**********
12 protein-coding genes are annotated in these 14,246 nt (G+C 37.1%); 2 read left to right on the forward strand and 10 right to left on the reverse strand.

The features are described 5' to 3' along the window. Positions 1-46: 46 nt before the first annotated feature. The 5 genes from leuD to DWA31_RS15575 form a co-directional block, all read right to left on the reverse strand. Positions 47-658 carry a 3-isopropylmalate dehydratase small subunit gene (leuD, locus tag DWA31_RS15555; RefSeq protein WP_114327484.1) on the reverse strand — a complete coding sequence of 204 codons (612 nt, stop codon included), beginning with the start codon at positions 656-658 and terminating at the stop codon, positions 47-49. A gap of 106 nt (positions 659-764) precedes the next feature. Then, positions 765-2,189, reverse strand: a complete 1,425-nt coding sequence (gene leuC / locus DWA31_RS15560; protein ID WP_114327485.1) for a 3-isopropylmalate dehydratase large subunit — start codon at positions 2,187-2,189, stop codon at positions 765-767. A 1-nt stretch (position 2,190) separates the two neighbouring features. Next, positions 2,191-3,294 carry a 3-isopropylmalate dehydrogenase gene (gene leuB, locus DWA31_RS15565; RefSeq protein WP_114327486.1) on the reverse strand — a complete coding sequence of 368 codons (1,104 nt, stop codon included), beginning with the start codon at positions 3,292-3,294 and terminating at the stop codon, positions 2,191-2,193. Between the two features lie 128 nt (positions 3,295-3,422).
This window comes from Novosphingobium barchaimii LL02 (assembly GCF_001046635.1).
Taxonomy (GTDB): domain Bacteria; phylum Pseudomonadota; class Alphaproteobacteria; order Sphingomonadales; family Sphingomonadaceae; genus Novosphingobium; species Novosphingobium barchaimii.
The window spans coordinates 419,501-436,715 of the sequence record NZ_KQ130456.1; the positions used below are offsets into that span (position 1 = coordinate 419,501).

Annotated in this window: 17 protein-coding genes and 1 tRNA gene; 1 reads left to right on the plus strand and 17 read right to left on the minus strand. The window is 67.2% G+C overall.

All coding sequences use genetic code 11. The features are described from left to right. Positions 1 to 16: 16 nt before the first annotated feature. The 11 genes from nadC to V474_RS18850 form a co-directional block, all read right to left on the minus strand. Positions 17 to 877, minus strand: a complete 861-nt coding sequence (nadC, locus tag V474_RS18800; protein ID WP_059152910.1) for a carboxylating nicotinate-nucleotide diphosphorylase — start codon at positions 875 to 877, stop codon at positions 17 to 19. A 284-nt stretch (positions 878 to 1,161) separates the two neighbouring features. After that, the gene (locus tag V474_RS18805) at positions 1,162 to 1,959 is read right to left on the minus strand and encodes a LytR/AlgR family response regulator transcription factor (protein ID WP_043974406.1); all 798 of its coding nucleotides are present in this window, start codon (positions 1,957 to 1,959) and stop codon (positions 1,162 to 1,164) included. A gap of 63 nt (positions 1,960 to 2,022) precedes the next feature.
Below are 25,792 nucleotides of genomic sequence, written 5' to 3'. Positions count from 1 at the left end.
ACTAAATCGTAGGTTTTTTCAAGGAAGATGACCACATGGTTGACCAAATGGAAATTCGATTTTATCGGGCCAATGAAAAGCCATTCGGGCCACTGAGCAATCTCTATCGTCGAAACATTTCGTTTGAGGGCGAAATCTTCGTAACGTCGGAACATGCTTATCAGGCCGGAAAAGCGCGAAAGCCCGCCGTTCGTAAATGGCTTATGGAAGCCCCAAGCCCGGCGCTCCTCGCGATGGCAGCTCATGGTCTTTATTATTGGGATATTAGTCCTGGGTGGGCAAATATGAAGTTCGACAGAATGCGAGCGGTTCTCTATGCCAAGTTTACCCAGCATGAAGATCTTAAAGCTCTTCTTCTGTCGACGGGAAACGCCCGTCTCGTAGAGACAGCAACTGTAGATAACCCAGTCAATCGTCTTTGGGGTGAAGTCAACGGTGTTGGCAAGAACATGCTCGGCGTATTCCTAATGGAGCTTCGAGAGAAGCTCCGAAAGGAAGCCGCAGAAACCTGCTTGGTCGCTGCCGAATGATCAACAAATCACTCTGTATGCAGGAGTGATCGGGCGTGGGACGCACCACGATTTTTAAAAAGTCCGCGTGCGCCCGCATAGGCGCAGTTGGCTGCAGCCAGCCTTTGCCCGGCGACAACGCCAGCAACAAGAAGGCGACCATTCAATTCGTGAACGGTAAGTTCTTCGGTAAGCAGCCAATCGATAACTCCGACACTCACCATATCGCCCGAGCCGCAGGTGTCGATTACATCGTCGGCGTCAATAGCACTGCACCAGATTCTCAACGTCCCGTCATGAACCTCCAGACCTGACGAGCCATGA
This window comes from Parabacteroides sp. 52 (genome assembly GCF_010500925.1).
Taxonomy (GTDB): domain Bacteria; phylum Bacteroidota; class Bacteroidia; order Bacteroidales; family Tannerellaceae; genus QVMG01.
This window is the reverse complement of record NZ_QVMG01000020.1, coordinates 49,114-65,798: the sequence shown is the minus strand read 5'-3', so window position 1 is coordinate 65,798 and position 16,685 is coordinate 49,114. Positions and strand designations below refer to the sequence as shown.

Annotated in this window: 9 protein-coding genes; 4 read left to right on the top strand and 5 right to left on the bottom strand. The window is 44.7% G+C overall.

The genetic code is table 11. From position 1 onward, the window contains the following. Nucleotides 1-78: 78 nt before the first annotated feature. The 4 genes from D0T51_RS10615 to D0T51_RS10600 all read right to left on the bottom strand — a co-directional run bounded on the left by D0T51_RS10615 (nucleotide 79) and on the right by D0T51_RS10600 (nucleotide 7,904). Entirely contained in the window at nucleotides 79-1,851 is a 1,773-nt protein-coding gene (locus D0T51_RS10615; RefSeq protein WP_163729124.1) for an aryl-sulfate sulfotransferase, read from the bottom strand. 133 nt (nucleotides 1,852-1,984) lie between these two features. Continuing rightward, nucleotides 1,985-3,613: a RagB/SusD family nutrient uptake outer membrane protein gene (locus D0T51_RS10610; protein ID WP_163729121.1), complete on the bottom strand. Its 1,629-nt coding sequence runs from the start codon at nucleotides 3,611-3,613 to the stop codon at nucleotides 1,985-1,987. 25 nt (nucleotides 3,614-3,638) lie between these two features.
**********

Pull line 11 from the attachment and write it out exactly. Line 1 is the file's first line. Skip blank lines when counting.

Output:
Taxonomy (GTDB): domain Bacteria; phylum Bacteroidota; class Bacteroidia; order Bacteroidales; family Tannerellaceae; genus QVMG01.